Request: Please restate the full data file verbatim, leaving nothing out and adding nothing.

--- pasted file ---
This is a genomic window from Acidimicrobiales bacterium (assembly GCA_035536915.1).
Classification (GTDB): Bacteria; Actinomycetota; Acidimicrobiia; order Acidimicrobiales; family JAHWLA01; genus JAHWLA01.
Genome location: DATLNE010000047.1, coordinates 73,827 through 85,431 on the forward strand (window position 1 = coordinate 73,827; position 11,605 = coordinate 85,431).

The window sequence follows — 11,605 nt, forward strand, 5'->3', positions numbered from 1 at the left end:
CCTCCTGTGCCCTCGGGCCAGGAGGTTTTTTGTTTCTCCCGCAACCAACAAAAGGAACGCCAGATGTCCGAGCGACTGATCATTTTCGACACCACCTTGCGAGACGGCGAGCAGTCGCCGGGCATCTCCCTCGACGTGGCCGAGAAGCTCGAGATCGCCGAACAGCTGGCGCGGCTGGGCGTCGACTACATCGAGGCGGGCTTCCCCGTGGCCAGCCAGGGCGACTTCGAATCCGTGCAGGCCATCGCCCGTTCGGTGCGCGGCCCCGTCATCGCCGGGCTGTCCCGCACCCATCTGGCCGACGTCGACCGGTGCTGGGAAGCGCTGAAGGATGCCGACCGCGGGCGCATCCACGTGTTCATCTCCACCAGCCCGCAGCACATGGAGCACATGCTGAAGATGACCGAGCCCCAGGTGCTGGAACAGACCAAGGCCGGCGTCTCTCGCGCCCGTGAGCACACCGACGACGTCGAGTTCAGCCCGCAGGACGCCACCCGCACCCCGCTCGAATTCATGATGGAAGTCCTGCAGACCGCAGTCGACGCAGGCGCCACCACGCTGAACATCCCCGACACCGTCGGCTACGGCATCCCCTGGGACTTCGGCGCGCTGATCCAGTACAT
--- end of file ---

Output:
This is a genomic window from Acidimicrobiales bacterium (assembly GCA_035536915.1).
Classification (GTDB): Bacteria; Actinomycetota; Acidimicrobiia; order Acidimicrobiales; family JAHWLA01; genus JAHWLA01.
Genome location: DATLNE010000047.1, coordinates 73,827 through 85,431 on the forward strand (window position 1 = coordinate 73,827; position 11,605 = coordinate 85,431).

The window sequence follows — 11,605 nt, forward strand, 5'->3', positions numbered from 1 at the left end:
CCTCCTGTGCCCTCGGGCCAGGAGGTTTTTTGTTTCTCCCGCAACCAACAAAAGGAACGCCAGATGTCCGAGCGACTGATCATTTTCGACACCACCTTGCGAGACGGCGAGCAGTCGCCGGGCATCTCCCTCGACGTGGCCGAGAAGCTCGAGATCGCCGAACAGCTGGCGCGGCTGGGCGTCGACTACATCGAGGCGGGCTTCCCCGTGGCCAGCCAGGGCGACTTCGAATCCGTGCAGGCCATCGCCCGTTCGGTGCGCGGCCCCGTCATCGCCGGGCTGTCCCGCACCCATCTGGCCGACGTCGACCGGTGCTGGGAAGCGCTGAAGGATGCCGACCGCGGGCGCATCCACGTGTTCATCTCCACCAGCCCGCAGCACATGGAGCACATGCTGAAGATGACCGAGCCCCAGGTGCTGGAACAGACCAAGGCCGGCGTCTCTCGCGCCCGTGAGCACACCGACGACGTCGAGTTCAGCCCGCAGGACGCCACCCGCACCCCGCTCGAATTCATGATGGAAGTCCTGCAGACCGCAGTCGACGCAGGCGCCACCACGCTGAACATCCCCGACACCGTCGGCTACGGCATCCCCTGGGACTTCGGCGCGCTGATCCAGTACAT